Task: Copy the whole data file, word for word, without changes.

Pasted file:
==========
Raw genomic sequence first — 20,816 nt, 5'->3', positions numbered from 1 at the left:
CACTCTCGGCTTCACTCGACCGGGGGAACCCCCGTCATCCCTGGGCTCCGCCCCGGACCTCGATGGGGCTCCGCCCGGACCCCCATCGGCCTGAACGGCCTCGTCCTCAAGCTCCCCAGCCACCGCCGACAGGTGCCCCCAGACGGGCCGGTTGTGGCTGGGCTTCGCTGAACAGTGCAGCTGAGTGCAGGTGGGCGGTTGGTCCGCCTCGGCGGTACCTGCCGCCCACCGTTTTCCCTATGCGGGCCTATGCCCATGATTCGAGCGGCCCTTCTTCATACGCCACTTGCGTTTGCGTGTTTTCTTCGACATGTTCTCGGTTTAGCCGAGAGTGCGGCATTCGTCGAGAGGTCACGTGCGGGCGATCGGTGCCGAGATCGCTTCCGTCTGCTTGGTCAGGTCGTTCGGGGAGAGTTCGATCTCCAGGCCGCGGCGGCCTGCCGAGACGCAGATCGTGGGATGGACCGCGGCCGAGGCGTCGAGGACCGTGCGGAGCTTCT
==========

Raw genomic sequence first — 20,816 nt, 5'->3', positions numbered from 1 at the left:
CACTCTCGGCTTCACTCGACCGGGGGAACCCCCGTCATCCCTGGGCTCCGCCCCGGACCTCGATGGGGCTCCGCCCGGACCCCCATCGGCCTGAACGGCCTCGTCCTCAAGCTCCCCAGCCACCGCCGACAGGTGCCCCCAGACGGGCCGGTTGTGGCTGGGCTTCGCTGAACAGTGCAGCTGAGTGCAGGTGGGCGGTTGGTCCGCCTCGGCGGTACCTGCCGCCCACCGTTTTCCCTATGCGGGCCTATGCCCATGATTCGAGCGGCCCTTCTTCATACGCCACTTGCGTTTGCGTGTTTTCTTCGACATGTTCTCGGTTTAGCCGAGAGTGCGGCATTCGTCGAGAGGTCACGTGCGGGCGATCGGTGCCGAGATCGCTTCCGTCTGCTTGGTCAGGTCGTTCGGGGAGAGTTCGATCTCCAGGCCGCGGCGGCCTGCCGAGACGCAGATCGTGGGATGGACCGCGGCCGAGGCGTCGAGGACCGTGCGGAGCTTCT